Life and Death Can't Change That - Song and Video

Let me officially introduce you to my song “Life and Death Can’t Change That” from my soon to be new album The Invisible Record. This song has been a staple of my live show for awhile but aside from a rare bedroom demo from my Portland days, it’s never seen the light of a proper release. So 

I combed through a pile of amazing old film footage that fell into the public domain for my DIY Collage video for the song. I really love making these sort of videos, looking for those moments when you take something completely out of it’s original context and re frame it. The couple in the first clip was filmed by Thomas Edison himself in what is believed to be the very first kiss caught on film! I adore this footage, it’s rare to see this sort of infatuation between two people from that era where most photos are so stoic looking.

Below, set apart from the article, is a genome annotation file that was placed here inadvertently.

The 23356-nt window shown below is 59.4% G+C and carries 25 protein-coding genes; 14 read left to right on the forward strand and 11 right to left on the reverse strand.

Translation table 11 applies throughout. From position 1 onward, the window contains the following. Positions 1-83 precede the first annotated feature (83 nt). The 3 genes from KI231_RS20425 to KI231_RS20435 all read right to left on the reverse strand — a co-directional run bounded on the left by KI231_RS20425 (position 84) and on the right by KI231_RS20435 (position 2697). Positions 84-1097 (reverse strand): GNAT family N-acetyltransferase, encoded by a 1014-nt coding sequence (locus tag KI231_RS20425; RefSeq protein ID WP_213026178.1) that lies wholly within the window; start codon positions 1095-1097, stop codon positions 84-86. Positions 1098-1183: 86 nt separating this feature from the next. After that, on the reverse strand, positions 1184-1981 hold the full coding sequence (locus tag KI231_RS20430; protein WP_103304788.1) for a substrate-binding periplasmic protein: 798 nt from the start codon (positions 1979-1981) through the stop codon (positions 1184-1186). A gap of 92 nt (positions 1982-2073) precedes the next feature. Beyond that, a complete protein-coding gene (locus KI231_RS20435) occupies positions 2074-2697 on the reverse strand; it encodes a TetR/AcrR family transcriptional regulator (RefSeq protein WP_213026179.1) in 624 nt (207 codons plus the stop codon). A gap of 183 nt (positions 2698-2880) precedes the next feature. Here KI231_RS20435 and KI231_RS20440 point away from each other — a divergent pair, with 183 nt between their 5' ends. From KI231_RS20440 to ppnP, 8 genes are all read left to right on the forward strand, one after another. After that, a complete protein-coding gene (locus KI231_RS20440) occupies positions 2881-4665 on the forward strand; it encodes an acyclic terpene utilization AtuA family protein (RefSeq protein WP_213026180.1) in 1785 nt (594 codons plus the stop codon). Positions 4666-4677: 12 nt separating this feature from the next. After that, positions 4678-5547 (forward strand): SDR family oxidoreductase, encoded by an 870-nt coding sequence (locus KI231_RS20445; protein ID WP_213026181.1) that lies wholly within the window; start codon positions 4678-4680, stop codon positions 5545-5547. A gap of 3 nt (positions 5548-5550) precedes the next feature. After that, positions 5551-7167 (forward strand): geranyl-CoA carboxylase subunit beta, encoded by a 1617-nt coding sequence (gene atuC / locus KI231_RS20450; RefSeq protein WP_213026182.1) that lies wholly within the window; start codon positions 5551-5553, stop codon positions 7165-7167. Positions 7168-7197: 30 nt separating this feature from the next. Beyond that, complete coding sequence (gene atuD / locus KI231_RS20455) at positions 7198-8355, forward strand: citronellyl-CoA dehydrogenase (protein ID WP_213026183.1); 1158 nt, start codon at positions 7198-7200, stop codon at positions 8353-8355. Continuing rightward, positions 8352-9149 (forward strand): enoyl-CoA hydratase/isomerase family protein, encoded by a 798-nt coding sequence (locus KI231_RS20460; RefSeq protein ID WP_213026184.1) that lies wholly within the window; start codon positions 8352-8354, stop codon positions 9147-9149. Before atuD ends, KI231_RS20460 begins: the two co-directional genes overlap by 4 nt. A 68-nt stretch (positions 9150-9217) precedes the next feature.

The rest of the footage comes from some great b-movies I sliced and diced to fit the vibe. I tried to strike a good balance between genuine affection, a little creepiness and a bit of camp for good measure. What ever the case these folks really new how to party (dead or alive) they make me feel like a real wall flower in comparison. You can grab a download for this song in my shop. Go get it and if you would really like to see me do the jitterbug you can preorder the hand made edition of my new album. ; )  Thank you as always for being a part of my world and supporting the things I love to do most.

Footage for the Collage video comes from the wonderful

1. Kissing (The Edison Company)1896

“Public kissing was greatly frowned upon during the uptight Victorian era, when this scene was produced in Thomas Edison's new glass-topped studio in New York City. As a result, the movie was banned in most areas (which of course, only made it more popular).” - go to for a great post on this film.

 2.The Phantom Of The Opera - Unmasking Scene 1925

3. Voyage to the Planet of Prehistoric Women 1967

4. Carnival of Souls (1962)

5. The Beach Girls and the Monster by Jon Hall 1965